Current views at a glance - September 2017
Concerns over ongoing economic strength in light of Brexit overhang and views that the tailwind from weaker sterling may be in the past.
Better economic activity with an undervalued currency and equity market.
Slightly negative due to fuller valuation alongside concerns over Trump's delivery on pre-election promises.
Better global economy is helping but the domestic economy is still disappointing.
Dollar headwinds are fading and the pick up in global trade is helpful to Asia Pacific.
Modest but synchronised global growth should be more supportive to Emerging Markets.
We remain negative on GBP and euro bonds but US Treasuries are becoming more attractive given the normalisation of yields that has taken place.
Credit spreads provide some pick-up but we prefer short-dated bonds.
Credit spreads are at a historically tight level so we would be wary of high-yield spread duration exposure.
Recent gains in inflation-linked government bonds reduce their valuation attractiveness but they are still desirable from an improving economic perspective.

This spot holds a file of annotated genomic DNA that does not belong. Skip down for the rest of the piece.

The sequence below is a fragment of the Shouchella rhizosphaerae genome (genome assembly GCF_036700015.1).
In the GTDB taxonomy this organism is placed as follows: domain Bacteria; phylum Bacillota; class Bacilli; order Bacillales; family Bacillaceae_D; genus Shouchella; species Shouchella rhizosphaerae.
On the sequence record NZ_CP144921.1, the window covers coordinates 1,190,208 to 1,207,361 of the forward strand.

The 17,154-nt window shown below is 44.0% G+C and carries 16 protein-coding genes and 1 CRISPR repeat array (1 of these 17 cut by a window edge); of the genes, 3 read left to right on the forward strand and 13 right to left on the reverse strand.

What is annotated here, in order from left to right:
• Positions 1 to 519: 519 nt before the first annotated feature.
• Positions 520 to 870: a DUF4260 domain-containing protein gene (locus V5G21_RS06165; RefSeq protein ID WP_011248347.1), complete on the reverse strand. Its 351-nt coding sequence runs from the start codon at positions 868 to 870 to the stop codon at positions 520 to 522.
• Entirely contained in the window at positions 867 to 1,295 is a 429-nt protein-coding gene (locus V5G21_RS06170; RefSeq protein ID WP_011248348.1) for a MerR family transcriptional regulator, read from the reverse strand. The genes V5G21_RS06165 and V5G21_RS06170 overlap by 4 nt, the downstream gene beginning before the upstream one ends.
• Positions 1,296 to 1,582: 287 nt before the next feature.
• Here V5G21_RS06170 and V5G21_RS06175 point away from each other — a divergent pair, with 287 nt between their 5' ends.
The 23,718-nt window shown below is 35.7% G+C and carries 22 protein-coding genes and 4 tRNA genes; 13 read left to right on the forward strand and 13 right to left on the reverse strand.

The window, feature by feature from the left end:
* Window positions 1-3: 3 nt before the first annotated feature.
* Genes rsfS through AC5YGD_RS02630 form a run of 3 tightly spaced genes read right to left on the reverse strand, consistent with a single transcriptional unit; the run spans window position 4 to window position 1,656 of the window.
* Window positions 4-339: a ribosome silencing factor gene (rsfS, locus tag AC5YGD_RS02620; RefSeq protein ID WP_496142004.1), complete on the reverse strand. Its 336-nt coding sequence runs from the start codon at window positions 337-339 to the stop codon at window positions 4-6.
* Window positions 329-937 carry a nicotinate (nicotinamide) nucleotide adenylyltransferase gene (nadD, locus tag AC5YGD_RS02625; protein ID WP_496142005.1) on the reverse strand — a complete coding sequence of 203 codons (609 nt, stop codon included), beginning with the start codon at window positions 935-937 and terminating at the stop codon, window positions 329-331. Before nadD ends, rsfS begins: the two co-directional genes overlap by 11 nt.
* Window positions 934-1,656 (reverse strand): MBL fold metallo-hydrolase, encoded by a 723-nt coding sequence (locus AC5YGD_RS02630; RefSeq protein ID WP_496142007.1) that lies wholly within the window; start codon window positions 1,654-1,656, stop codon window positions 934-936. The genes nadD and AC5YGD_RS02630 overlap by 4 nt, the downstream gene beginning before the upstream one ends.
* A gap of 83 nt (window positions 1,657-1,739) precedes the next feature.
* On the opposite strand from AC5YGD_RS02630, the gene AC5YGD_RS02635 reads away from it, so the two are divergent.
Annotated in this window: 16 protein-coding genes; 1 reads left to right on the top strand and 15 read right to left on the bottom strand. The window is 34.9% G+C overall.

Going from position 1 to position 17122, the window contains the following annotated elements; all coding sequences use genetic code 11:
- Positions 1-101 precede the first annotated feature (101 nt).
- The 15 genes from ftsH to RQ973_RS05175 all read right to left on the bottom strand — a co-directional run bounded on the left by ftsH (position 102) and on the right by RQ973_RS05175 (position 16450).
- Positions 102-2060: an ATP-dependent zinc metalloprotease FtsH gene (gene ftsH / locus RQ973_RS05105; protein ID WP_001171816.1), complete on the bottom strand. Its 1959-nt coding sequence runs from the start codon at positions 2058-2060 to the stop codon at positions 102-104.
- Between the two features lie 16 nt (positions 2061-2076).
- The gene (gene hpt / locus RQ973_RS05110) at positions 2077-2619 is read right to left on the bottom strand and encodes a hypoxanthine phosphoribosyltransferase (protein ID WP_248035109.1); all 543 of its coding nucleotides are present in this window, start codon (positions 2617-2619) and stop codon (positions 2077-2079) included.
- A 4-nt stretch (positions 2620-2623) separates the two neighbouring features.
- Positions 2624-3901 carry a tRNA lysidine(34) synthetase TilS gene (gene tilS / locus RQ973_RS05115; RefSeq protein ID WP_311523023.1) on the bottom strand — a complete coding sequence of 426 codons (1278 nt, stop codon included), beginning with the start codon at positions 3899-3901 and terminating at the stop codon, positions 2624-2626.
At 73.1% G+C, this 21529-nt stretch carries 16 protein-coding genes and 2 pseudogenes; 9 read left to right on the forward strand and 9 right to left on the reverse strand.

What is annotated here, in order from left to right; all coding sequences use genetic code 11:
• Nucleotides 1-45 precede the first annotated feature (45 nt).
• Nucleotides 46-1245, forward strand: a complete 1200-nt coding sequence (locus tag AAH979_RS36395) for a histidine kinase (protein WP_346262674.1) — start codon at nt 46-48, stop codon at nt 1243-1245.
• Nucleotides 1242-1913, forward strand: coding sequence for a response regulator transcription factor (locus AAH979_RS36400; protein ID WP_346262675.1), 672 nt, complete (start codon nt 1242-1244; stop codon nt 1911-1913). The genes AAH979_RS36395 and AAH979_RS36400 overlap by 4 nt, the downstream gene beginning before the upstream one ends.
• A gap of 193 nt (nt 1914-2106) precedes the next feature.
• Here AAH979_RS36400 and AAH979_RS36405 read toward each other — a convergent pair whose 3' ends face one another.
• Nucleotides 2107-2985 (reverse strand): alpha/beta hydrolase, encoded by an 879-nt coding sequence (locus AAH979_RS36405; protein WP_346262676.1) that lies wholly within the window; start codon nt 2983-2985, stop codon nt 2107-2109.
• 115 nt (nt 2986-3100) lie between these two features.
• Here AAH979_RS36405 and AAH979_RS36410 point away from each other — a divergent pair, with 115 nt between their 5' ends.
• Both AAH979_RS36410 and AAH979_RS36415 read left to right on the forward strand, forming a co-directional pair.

Selectively, local emerging market bonds offer good interest rate and currency exposure.
Increased volatility and dispersion should provide opportunities.
Absolute: fixed income
Lower liquidity and flatter rate profiles reduce the attractiveness of many strategies.
Increased volatility across many asset classes should counter flatter rate cycles.
Post-Brexit concerns have resulted in the marking down of property, but income characteristics are still attractive.
Gold is attractive as a diversifier, portfolio insurance and as an inflation hedge.
Ongoing excess supply is likely to weigh on prices for some time.
Oil continues to be volatile as politics and supply concerns dominate the market.
Cash has defensive and opportunistic qualities in uncertain and volatile markets.
Spread - the difference in yield between a non-government and government fixed income security.
Duration - approximate percentage change in a price of a bond for a 1% change in yield.
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